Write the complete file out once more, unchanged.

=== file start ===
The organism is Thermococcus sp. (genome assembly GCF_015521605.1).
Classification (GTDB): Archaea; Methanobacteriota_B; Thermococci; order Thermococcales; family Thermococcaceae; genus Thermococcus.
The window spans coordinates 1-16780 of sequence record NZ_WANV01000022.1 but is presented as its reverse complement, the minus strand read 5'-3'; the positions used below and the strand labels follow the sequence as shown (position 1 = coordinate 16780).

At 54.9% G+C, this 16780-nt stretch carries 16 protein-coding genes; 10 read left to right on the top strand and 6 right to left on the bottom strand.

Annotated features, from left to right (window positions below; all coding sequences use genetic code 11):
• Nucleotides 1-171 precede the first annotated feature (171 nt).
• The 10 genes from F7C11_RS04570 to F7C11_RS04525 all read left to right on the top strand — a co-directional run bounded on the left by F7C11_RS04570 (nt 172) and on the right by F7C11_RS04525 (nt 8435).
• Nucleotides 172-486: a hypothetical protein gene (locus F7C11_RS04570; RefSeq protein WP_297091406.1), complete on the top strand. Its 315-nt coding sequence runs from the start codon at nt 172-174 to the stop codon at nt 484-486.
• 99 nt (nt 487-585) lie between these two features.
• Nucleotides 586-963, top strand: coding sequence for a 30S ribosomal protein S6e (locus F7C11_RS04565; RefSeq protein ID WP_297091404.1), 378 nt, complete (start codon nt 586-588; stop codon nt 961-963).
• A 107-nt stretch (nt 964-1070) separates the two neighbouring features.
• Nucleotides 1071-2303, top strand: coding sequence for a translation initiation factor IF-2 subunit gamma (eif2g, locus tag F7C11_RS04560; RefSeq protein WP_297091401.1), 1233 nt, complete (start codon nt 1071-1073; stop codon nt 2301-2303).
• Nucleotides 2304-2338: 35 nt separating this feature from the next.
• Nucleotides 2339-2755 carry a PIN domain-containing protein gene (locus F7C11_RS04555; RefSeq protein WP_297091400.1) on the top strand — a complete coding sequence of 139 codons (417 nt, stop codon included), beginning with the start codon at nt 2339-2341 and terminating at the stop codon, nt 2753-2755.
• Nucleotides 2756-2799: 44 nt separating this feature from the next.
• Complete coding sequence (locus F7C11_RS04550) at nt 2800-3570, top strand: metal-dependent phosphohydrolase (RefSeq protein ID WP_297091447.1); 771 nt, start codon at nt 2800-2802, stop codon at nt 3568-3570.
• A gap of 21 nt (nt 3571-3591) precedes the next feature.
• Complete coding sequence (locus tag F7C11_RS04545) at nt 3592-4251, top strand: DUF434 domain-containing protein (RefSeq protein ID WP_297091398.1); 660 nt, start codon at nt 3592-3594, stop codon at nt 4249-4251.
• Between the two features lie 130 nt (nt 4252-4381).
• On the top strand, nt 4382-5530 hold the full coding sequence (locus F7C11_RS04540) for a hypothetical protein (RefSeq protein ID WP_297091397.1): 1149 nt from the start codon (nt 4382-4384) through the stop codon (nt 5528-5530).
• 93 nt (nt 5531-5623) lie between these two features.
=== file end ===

The organism is Thermococcus sp. (genome assembly GCF_015521605.1).
Classification (GTDB): Archaea; Methanobacteriota_B; Thermococci; order Thermococcales; family Thermococcaceae; genus Thermococcus.
The window spans coordinates 1-16780 of sequence record NZ_WANV01000022.1 but is presented as its reverse complement, the minus strand read 5'-3'; the positions used below and the strand labels follow the sequence as shown (position 1 = coordinate 16780).

At 54.9% G+C, this 16780-nt stretch carries 16 protein-coding genes; 10 read left to right on the top strand and 6 right to left on the bottom strand.

Annotated features, from left to right (window positions below; all coding sequences use genetic code 11):
• Nucleotides 1-171 precede the first annotated feature (171 nt).
• The 10 genes from F7C11_RS04570 to F7C11_RS04525 all read left to right on the top strand — a co-directional run bounded on the left by F7C11_RS04570 (nt 172) and on the right by F7C11_RS04525 (nt 8435).
• Nucleotides 172-486: a hypothetical protein gene (locus F7C11_RS04570; RefSeq protein WP_297091406.1), complete on the top strand. Its 315-nt coding sequence runs from the start codon at nt 172-174 to the stop codon at nt 484-486.
• 99 nt (nt 487-585) lie between these two features.
• Nucleotides 586-963, top strand: coding sequence for a 30S ribosomal protein S6e (locus F7C11_RS04565; RefSeq protein ID WP_297091404.1), 378 nt, complete (start codon nt 586-588; stop codon nt 961-963).
• A 107-nt stretch (nt 964-1070) separates the two neighbouring features.
• Nucleotides 1071-2303, top strand: coding sequence for a translation initiation factor IF-2 subunit gamma (eif2g, locus tag F7C11_RS04560; RefSeq protein WP_297091401.1), 1233 nt, complete (start codon nt 1071-1073; stop codon nt 2301-2303).
• Nucleotides 2304-2338: 35 nt separating this feature from the next.
• Nucleotides 2339-2755 carry a PIN domain-containing protein gene (locus F7C11_RS04555; RefSeq protein WP_297091400.1) on the top strand — a complete coding sequence of 139 codons (417 nt, stop codon included), beginning with the start codon at nt 2339-2341 and terminating at the stop codon, nt 2753-2755.
• Nucleotides 2756-2799: 44 nt separating this feature from the next.
• Complete coding sequence (locus F7C11_RS04550) at nt 2800-3570, top strand: metal-dependent phosphohydrolase (RefSeq protein ID WP_297091447.1); 771 nt, start codon at nt 2800-2802, stop codon at nt 3568-3570.
• A gap of 21 nt (nt 3571-3591) precedes the next feature.
• Complete coding sequence (locus tag F7C11_RS04545) at nt 3592-4251, top strand: DUF434 domain-containing protein (RefSeq protein ID WP_297091398.1); 660 nt, start codon at nt 3592-3594, stop codon at nt 4249-4251.
• Between the two features lie 130 nt (nt 4252-4381).
• On the top strand, nt 4382-5530 hold the full coding sequence (locus F7C11_RS04540) for a hypothetical protein (RefSeq protein ID WP_297091397.1): 1149 nt from the start codon (nt 4382-4384) through the stop codon (nt 5528-5530).
• 93 nt (nt 5531-5623) lie between these two features.